Dakar Rally Video
In the Andes at over 4,000m again… a bit of re-acclimatisation is required. We interrupted the sequence of our blogs slightly for our ‘Dakar Special’ when we had a tougher than expected challenge to catch the Rally in Bolivia. So now please humour our ‘time-warp’ as we step back in time to a few days before the Dakar: we’re leaving the beaches of Arica on New Year’s Day for a last bit of exploring in the Andes of northern Chile before crossing into Bolivia.
No, we haven’t just upped-sticks and shipped to Africa, we’re in Bolivia for the world famous Dakar Rally 2017. After a load of security shenanigans in West Africa, the rally formerly known as ‘Paris-Dakar’ was shifted to South America where it’s affectionately known by locals as ‘El Dakar’. Here’s the story of our attempt at finding over 400 bikes, quads, cars and trucks charging across the altiplano in 2017, together with our Top Tips if you’re contemplating a trip to see Dakar 2018.
There is much said on the overlanding FB pages about vehicle fuel in Bolivia . After eight weeks of trial and error around the country, here’s our…
Titicaca… the highest lake in the world. More accurately the highest navigable lake, although we don’t know exactly what the difference is. It sits at 3,700m on the altiplano and straddles the Bolivia/Peru border. Bolivia has more than a fair share of natural beauty and this is yet another example of its best. A fitting exit point for us from this scenic country (Click here for route map).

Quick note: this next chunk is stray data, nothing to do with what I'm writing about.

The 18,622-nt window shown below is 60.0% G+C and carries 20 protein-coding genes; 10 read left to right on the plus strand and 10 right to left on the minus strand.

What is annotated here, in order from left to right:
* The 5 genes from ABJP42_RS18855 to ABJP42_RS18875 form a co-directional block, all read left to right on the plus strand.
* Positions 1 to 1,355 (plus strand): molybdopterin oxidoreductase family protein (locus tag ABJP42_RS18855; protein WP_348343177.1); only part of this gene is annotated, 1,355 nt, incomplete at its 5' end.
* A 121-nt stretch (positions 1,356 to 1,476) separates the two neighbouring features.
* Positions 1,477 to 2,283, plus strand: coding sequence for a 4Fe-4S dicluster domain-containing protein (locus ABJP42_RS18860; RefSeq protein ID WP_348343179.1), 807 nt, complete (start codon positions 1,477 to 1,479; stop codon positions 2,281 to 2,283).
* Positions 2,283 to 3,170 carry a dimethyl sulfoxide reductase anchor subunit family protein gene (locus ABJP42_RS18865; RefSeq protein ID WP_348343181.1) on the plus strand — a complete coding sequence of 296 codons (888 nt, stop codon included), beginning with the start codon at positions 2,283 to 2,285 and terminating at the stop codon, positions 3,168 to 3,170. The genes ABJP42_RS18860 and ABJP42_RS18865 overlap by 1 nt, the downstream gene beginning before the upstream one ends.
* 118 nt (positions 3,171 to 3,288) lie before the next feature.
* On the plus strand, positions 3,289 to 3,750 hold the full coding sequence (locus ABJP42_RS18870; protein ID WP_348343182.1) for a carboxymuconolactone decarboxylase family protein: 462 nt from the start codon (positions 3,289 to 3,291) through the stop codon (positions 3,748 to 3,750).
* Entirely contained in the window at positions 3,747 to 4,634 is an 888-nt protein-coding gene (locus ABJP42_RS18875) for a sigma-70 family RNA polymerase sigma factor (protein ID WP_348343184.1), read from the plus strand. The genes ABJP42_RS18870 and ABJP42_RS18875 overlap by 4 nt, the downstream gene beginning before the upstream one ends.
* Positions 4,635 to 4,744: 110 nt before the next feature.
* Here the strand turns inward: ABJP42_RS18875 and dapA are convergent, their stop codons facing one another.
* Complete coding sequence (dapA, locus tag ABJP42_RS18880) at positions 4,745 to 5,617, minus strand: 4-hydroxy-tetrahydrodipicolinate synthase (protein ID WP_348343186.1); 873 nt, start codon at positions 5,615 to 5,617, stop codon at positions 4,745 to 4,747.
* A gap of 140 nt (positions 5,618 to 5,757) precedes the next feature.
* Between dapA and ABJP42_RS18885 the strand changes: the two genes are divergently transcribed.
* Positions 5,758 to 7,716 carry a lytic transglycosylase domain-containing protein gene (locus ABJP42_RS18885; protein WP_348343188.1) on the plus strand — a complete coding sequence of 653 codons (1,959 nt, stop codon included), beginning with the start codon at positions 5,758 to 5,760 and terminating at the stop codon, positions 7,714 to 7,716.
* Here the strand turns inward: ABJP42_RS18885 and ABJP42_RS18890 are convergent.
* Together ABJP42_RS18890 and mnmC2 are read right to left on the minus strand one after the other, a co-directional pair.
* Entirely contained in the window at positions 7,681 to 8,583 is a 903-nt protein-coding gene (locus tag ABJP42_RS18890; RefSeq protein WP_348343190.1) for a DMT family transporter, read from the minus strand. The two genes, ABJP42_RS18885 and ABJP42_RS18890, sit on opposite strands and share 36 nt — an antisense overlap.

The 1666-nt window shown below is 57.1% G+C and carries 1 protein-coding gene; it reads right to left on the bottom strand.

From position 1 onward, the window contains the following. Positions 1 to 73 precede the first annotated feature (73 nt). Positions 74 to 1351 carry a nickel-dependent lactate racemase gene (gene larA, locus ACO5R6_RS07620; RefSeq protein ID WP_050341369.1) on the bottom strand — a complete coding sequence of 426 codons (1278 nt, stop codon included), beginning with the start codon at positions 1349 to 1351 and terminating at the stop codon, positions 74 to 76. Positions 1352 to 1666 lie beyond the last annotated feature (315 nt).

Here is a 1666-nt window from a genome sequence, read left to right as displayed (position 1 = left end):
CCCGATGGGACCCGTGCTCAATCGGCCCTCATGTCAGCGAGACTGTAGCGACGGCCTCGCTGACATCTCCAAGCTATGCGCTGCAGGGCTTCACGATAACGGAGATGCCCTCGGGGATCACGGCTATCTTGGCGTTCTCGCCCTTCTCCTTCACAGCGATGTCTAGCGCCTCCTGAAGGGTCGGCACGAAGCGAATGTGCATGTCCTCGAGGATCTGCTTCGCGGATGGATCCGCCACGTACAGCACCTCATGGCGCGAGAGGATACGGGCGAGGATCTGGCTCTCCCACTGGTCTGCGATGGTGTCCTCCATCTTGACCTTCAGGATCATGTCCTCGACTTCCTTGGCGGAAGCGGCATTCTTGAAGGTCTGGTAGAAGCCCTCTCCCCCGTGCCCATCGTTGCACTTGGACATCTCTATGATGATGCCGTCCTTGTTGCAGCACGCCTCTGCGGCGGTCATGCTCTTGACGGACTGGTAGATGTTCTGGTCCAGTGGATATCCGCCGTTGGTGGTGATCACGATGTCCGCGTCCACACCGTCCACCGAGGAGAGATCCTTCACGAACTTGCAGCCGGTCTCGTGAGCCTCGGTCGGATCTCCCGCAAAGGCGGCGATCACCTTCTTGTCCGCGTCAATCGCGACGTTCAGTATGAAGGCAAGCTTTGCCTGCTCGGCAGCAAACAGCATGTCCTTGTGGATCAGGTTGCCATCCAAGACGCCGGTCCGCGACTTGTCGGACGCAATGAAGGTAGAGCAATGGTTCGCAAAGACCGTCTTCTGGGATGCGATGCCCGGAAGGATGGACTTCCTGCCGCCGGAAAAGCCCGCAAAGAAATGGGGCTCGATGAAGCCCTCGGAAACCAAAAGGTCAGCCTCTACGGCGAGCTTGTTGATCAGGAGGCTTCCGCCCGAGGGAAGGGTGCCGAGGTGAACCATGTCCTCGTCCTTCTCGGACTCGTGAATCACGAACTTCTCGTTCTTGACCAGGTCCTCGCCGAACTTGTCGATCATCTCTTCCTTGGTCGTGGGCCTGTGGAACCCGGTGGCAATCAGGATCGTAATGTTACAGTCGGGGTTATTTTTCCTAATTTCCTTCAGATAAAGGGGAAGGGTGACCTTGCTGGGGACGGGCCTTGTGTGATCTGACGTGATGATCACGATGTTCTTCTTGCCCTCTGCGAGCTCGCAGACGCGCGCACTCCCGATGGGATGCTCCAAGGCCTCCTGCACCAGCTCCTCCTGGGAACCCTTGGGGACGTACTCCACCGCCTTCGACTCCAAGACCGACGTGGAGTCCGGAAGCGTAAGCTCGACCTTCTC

Amazon… the well-known patch of rainforest rather than a profitable on-line retailer. We’re in the Bolivian bit of it known as the Madidi; the most southerly extent of the vast Amazon Basin. To get there we go from Death Road to Rurrenabaque. It’s hot, humid and of course, jungly (see route map).
Approaching La Paz we have a mixed impression. The city sits in a spectacularly steep sided valley surrounded by stunning snow-capped mountains. Nice. But we also see a blanket of ‘clag’ hanging over its skyline. Not nice. Emission standards still have some way to go around here! We’re not great fans of mega-cities but we do have a few practicalities to sort out here and we are just a teeny bit interested to have a look around.
We’re high. Very high. We’ve been plodding around the Bolivian altiplano, often at well over 4,000 m (13,000ft). After the central cities of Sucre and Potosí we’ve moseyed-on down to the remote south-west corner of Bolivia. Volcanos, lakes and the world’s largest salty-pan. We’re driving the Salar de Uyuni (see map).
Chiquitania is a land far from Bolivia’s stereotypical image of Andean high peaks, llamas and chunky chaps in brimmed hats and colourful ponchos. Here is Bolivia’s eastern flat, humid wetland punctuated by some scenic red-rock monoliths and some interesting sights. We’re back from Brazil and heading west through Chiquitania to the highlands, but on the way we have the small matter of recovering our deposited food store.
We never learn our lesson! Crossing a border during the sacred ‘eating of the lunch’ ritual – don’t do it folks! These people take their lunch-break seriously! You only end up with a lot of waiting and not necessarily in an orderly line. But in our excitement at arriving in a new country, we have forgotten this simple principle again! We approach the Bolivian border at around 13:00 hrs and realise ‘the wait’ is on!